# A Hankel Transform Integral: $\int_0^\infty\frac{1}{k^2-k_p^2}J_0\left(k\rho\right)\;k\,dk$

$$\int_0^\infty\frac{1}{k^2-k_p^2}J_0\left(k\rho\right)\;k\,dk$$

Suppose that $k_p$ is in the first quadrant in the complex plane, and that $\rho$ is purely real. $J_0$ is the Bessel function of the first kind and order zero.

What is the right set of moves to calculate this integral? What are the complex analysis arguments you have to use (closing contours around the two poles, residues, etc.; are these applications of the Cauchy integral formula, or the residue theorem)? Do you have extend the integral to the whole real line and replace the Bessel function with a Hankel function? What's the final result? Mathematica is happy to tell me the answer is a specific Hankel function, but I would like to know how these things work for THIS particular problem.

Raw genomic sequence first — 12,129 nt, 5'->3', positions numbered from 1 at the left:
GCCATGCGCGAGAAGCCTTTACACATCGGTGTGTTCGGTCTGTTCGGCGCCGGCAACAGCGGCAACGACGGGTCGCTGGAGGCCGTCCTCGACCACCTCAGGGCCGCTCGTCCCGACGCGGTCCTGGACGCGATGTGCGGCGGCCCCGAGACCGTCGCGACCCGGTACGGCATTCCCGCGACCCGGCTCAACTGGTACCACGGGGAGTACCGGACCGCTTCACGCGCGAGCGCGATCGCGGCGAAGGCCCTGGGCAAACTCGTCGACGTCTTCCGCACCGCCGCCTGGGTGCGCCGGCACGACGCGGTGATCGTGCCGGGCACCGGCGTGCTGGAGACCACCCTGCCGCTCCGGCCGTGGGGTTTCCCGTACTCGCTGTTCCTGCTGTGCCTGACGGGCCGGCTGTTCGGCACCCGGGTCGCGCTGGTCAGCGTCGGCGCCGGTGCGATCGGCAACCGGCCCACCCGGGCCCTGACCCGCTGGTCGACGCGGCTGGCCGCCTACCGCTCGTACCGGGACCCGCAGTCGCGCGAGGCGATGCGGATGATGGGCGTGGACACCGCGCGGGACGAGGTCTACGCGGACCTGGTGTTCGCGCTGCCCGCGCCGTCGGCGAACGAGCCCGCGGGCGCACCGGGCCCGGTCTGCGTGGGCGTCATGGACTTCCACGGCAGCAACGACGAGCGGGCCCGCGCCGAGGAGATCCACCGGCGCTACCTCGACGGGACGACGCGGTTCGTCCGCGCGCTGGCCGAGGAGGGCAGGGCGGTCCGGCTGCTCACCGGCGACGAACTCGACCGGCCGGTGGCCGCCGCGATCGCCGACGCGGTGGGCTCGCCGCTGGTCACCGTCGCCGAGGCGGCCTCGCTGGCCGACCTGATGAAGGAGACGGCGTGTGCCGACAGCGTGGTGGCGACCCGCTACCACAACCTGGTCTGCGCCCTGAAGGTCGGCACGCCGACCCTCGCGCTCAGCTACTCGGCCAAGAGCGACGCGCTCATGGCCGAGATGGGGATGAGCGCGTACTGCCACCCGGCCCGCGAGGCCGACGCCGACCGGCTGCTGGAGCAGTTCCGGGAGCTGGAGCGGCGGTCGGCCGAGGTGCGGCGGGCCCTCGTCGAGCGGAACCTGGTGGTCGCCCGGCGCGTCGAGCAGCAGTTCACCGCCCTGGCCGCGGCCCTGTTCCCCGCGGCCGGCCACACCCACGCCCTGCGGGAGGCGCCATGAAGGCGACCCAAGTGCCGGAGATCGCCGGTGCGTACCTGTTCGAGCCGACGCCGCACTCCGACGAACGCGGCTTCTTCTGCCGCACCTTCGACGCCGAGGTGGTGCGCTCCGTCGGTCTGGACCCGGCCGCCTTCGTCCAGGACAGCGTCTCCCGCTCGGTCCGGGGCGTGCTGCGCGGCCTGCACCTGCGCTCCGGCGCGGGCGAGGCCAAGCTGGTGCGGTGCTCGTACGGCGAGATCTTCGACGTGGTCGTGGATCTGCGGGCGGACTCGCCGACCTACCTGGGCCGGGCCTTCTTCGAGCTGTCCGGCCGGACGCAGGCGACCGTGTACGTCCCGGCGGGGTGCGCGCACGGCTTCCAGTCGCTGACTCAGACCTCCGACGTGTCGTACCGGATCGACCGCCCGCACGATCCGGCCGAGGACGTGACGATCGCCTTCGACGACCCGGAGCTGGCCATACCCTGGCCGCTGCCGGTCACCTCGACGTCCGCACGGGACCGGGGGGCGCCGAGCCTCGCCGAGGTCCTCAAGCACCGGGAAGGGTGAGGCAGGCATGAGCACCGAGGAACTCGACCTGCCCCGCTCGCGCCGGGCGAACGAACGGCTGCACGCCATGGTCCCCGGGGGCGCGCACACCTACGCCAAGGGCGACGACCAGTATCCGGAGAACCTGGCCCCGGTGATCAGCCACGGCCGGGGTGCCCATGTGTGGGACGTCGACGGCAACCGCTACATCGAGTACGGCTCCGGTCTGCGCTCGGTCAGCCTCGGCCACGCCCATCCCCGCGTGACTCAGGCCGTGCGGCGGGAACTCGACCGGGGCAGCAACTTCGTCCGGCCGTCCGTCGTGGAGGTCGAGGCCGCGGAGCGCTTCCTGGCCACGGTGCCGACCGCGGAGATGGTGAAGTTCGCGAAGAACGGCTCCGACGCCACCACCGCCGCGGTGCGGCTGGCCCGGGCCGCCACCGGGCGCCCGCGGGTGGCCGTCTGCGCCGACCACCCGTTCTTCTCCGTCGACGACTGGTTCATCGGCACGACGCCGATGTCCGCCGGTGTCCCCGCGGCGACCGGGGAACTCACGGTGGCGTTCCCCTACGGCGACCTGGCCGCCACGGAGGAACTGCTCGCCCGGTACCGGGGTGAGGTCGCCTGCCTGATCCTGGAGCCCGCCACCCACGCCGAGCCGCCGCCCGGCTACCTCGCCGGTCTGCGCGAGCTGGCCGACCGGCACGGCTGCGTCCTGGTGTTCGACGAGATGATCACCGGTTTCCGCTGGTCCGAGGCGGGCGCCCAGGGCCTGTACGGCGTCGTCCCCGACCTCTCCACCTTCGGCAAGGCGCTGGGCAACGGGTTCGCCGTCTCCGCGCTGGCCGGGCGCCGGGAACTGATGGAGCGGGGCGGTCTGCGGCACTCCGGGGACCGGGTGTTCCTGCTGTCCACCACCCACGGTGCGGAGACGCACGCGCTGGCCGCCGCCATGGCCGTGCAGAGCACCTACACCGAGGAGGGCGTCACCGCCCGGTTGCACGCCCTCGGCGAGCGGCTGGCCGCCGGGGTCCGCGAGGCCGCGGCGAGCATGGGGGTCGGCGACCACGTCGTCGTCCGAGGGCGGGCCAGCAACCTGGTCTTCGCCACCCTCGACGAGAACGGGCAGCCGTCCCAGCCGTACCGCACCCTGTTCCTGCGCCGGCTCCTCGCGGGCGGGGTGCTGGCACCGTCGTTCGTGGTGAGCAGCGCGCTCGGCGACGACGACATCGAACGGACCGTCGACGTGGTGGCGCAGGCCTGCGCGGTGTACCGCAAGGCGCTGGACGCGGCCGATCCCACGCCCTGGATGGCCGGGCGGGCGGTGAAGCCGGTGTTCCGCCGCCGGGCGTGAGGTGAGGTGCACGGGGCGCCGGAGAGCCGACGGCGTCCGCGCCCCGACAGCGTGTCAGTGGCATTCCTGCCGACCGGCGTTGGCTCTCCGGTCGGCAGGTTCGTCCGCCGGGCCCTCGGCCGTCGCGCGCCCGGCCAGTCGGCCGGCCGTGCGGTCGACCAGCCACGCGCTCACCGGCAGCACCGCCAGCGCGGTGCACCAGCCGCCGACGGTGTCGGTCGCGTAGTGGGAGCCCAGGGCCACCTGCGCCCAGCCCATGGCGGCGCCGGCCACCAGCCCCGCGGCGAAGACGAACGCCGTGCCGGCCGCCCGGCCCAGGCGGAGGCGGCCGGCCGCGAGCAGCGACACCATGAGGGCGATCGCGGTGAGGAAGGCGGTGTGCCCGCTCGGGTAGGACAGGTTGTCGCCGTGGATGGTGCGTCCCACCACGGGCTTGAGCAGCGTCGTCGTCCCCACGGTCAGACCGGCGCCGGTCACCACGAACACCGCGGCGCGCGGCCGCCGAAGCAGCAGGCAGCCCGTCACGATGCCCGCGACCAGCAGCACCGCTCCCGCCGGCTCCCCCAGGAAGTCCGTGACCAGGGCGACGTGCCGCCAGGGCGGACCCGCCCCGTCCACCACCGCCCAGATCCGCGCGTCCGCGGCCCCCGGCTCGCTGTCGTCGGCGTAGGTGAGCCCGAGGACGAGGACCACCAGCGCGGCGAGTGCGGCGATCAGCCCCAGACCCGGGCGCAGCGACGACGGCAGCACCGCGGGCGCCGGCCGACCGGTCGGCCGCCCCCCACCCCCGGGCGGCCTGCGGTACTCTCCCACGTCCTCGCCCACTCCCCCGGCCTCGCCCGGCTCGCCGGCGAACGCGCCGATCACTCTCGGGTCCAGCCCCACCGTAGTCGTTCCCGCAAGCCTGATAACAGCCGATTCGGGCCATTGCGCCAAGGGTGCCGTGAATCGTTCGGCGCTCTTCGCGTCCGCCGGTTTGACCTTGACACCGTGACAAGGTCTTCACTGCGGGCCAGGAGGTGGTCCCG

We may exploit the following facts: $$\mathcal{L}(J_0(k\rho)) = \frac{1}{\sqrt{\rho^2+s^2}},\qquad \mathcal{L}^{-1}\left(\frac{k}{k^2-k_p^2}\right) = \cosh(k_p s).$$ If we temporarily assume that $k_p = ip$ and $p\in\mathbb{R}^+$, the original integral equals: $$\int_{0}^{+\infty}\frac{\cos(ps)}{\sqrt{\rho^2+s^2}}\,ds = \int_{0}^{+\infty}\frac{\cos(\rho p s)}{\sqrt{s^2+1}} = K_0(\rho p)$$ by the integral definition of $K_0$. By analytic continuation, it is expected that the original integral, if converging, equals $\color{red}{K_0(-i\rho k_p)}$.
• Someone just upvoted the question, so I'm here again and want to ask: is $\int_0^\infty a(k) b(k)\;dk$ = $\int_0^\infty \mathcal{L}[a(k)]\mathcal{L}^{-1}[b(k)]\;ds$ some general trick you can do, or are you using some other deep mathematics that makes it look like that's what you did? In the former case, I can't quite work out how that is so. Otherwise, can you clarify? – rajb245 Jan 13 '17 at 21:10